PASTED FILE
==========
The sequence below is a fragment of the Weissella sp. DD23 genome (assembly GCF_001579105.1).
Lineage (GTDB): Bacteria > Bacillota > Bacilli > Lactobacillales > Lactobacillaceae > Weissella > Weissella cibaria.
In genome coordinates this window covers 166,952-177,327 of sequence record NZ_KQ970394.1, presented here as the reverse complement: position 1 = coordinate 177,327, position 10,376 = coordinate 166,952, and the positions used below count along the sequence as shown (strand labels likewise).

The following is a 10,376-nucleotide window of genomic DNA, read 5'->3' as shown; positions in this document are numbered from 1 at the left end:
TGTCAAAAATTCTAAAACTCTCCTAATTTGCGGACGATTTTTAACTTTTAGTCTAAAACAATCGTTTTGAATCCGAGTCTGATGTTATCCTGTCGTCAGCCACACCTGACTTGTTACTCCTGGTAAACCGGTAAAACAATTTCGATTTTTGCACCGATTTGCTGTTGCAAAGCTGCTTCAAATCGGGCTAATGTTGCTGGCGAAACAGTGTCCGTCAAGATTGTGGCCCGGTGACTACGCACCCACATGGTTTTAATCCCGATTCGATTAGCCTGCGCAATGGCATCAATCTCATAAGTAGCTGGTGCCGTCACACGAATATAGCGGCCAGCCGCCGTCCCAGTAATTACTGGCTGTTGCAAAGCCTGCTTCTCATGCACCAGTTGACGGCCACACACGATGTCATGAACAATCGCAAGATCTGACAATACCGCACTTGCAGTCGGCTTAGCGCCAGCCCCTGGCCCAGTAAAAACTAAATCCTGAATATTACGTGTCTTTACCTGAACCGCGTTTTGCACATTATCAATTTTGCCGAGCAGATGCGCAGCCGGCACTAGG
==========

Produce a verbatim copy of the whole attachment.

The sequence below is a fragment of the Weissella sp. DD23 genome (assembly GCF_001579105.1).
Lineage (GTDB): Bacteria > Bacillota > Bacilli > Lactobacillales > Lactobacillaceae > Weissella > Weissella cibaria.
In genome coordinates this window covers 166,952-177,327 of sequence record NZ_KQ970394.1, presented here as the reverse complement: position 1 = coordinate 177,327, position 10,376 = coordinate 166,952, and the positions used below count along the sequence as shown (strand labels likewise).

The following is a 10,376-nucleotide window of genomic DNA, read 5'->3' as shown; positions in this document are numbered from 1 at the left end:
TGTCAAAAATTCTAAAACTCTCCTAATTTGCGGACGATTTTTAACTTTTAGTCTAAAACAATCGTTTTGAATCCGAGTCTGATGTTATCCTGTCGTCAGCCACACCTGACTTGTTACTCCTGGTAAACCGGTAAAACAATTTCGATTTTTGCACCGATTTGCTGTTGCAAAGCTGCTTCAAATCGGGCTAATGTTGCTGGCGAAACAGTGTCCGTCAAGATTGTGGCCCGGTGACTACGCACCCACATGGTTTTAATCCCGATTCGATTAGCCTGCGCAATGGCATCAATCTCATAAGTAGCTGGTGCCGTCACACGAATATAGCGGCCAGCCGCCGTCCCAGTAATTACTGGCTGTTGCAAAGCCTGCTTCTCATGCACCAGTTGACGGCCACACACGATGTCATGAACAATCGCAAGATCTGACAATACCGCACTTGCAGTCGGCTTAGCGCCAGCCCCTGGCCCAGTAAAAACTAAATCCTGAATATTACGTGTCTTTACCTGAACCGCGTTTTGCACATTATCAATTTTGCCGAGCAGATGCGCAGCCGGCACTAGG